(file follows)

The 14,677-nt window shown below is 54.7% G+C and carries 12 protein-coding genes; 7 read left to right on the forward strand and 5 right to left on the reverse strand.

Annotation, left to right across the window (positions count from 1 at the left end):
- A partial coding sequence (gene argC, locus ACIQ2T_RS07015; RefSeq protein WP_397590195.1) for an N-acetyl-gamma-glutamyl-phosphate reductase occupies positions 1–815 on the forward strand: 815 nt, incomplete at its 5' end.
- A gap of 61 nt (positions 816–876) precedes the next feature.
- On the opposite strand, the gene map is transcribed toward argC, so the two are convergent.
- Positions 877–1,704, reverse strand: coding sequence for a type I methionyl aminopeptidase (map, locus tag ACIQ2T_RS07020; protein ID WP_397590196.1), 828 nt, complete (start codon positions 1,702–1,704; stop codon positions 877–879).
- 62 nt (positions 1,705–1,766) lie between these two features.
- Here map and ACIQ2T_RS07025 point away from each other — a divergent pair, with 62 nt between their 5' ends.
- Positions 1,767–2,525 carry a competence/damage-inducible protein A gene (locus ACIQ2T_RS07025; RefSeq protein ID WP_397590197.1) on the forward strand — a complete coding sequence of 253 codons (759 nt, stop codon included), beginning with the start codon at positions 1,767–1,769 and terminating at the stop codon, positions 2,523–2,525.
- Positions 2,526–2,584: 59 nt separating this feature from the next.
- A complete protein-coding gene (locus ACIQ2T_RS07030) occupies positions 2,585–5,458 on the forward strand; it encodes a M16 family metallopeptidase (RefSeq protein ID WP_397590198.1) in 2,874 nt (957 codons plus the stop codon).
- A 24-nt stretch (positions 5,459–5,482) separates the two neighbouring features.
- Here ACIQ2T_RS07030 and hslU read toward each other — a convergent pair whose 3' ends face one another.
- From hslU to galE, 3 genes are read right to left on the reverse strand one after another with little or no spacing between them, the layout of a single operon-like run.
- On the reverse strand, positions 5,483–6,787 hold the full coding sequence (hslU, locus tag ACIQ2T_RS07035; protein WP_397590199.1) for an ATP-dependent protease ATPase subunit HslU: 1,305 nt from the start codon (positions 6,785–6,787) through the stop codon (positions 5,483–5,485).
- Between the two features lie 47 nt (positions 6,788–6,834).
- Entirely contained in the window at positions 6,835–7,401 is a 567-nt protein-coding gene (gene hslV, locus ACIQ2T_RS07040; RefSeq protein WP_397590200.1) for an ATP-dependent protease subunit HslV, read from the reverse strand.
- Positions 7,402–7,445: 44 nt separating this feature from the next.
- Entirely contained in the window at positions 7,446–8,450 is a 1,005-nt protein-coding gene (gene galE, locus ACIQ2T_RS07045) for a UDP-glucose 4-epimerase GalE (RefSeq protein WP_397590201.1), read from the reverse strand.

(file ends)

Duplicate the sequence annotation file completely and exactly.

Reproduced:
The 14,677-nt window shown below is 54.7% G+C and carries 12 protein-coding genes; 7 read left to right on the forward strand and 5 right to left on the reverse strand.

Annotation, left to right across the window (positions count from 1 at the left end):
- A partial coding sequence (gene argC, locus ACIQ2T_RS07015; RefSeq protein WP_397590195.1) for an N-acetyl-gamma-glutamyl-phosphate reductase occupies positions 1–815 on the forward strand: 815 nt, incomplete at its 5' end.
- A gap of 61 nt (positions 816–876) precedes the next feature.
- On the opposite strand, the gene map is transcribed toward argC, so the two are convergent.
- Positions 877–1,704, reverse strand: coding sequence for a type I methionyl aminopeptidase (map, locus tag ACIQ2T_RS07020; protein ID WP_397590196.1), 828 nt, complete (start codon positions 1,702–1,704; stop codon positions 877–879).
- 62 nt (positions 1,705–1,766) lie between these two features.
- Here map and ACIQ2T_RS07025 point away from each other — a divergent pair, with 62 nt between their 5' ends.
- Positions 1,767–2,525 carry a competence/damage-inducible protein A gene (locus ACIQ2T_RS07025; RefSeq protein ID WP_397590197.1) on the forward strand — a complete coding sequence of 253 codons (759 nt, stop codon included), beginning with the start codon at positions 1,767–1,769 and terminating at the stop codon, positions 2,523–2,525.
- Positions 2,526–2,584: 59 nt separating this feature from the next.
- A complete protein-coding gene (locus ACIQ2T_RS07030) occupies positions 2,585–5,458 on the forward strand; it encodes a M16 family metallopeptidase (RefSeq protein ID WP_397590198.1) in 2,874 nt (957 codons plus the stop codon).
- A 24-nt stretch (positions 5,459–5,482) separates the two neighbouring features.
- Here ACIQ2T_RS07030 and hslU read toward each other — a convergent pair whose 3' ends face one another.
- From hslU to galE, 3 genes are read right to left on the reverse strand one after another with little or no spacing between them, the layout of a single operon-like run.
- On the reverse strand, positions 5,483–6,787 hold the full coding sequence (hslU, locus tag ACIQ2T_RS07035; protein WP_397590199.1) for an ATP-dependent protease ATPase subunit HslU: 1,305 nt from the start codon (positions 6,785–6,787) through the stop codon (positions 5,483–5,485).
- Between the two features lie 47 nt (positions 6,788–6,834).
- Entirely contained in the window at positions 6,835–7,401 is a 567-nt protein-coding gene (gene hslV, locus ACIQ2T_RS07040; RefSeq protein WP_397590200.1) for an ATP-dependent protease subunit HslV, read from the reverse strand.
- Positions 7,402–7,445: 44 nt separating this feature from the next.
- Entirely contained in the window at positions 7,446–8,450 is a 1,005-nt protein-coding gene (gene galE, locus ACIQ2T_RS07045) for a UDP-glucose 4-epimerase GalE (RefSeq protein WP_397590201.1), read from the reverse strand.